The Changing Linkage of Family Members in Welfare Institutions
Patricia Frericks, Julia Höppner, Ralf Och, Nicola Schwindt
Since the 1990s, welfare states have partly substituted specific institutional regulation principles that previously constituted the historically developed societal order including the role division of the welfare state and the family, and the conceptualization of social citizenship. Principles of family solidarity and the male breadwinner model eroded. Moreover, in line with so-called activation and social investment policies principles of “self-responsibility”, “dual career couples” and an “adult worker model” the individual has gained importance in welfare institutions and the meaning of familial relations for social protection has been reduced. This development can be observed for various policies.
However, as we will show there is no linear development of welfare institutional change towards individualization. On the contrary, depending on the country, the policy field, and the level of social protection there are many welfare institutions that rely on family bonds as a spouse, partner, child, parent or other family member. Even more so, policy measures were introduced that increase the meaning of family in social protection. These contradictory developments, the strengthening of the individual and the family in social protection systems, have an impact on redistribution, social rights and social inequalities. Systematic analysis and comparison, however, is lacking. Therefore, we ask in how far European social security systems conceptualize the social citizen as an individual or as a family member. In accordance with neo-institutional arguments we assume that single institutions within welfare states develop in parts contradictory.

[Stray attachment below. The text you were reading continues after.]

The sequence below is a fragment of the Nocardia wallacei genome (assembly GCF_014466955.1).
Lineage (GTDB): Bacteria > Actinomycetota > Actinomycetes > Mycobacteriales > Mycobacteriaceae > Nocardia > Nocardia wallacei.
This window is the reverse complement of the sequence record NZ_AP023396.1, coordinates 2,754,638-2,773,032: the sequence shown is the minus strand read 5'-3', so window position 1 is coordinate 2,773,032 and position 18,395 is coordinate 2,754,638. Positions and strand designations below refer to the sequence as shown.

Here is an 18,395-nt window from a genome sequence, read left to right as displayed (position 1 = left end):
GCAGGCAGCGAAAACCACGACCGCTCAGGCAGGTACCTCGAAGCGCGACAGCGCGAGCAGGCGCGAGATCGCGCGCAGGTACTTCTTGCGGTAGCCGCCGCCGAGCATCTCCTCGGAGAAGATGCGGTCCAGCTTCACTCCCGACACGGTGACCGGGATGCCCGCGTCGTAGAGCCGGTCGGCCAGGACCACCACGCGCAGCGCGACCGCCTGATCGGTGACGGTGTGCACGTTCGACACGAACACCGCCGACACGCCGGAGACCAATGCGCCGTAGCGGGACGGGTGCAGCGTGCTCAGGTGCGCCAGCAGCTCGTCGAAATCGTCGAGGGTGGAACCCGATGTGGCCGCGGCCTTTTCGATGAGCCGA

In our paper, we analyze two fields of social protection, old age and unemployment, of 10 European countries to identify the degree of insitutional individualization, which is the extent to which social citizens are being constructed as individuals or as family members, and in how far this construction is changing. To do so, we develop a typology to grasp national regulative data on social protection and compare European social security systems with regard to links between family members. Our paper aims to contribute to the debate on whether welfare states converge in that they develop in accordance with the assumption of individualization. We therefore analyse individualisation at three points in time: before the main welfare reforms started (beginning 1990s), at the peak of first important reforms (beginning 2000s) and current welfare regulations since some reform measures were subject to new reforms and draw backs. The degree of individualization will be analyzed separately for the institutions framing the target social security level as well as for those framing poverty prevention since it is assumed that the institutions tend to contradict one another to some extent in this respect.
Our findings show that in both policy fields the social citizen is constructed as a family member to some degree in all countries and that this construction changes over time. Differences do not correspond systematically to classifications of major regime typologies. The degree of individualization varies between countries, policy fields, social security levels and the family dimensions inducing some surprising results.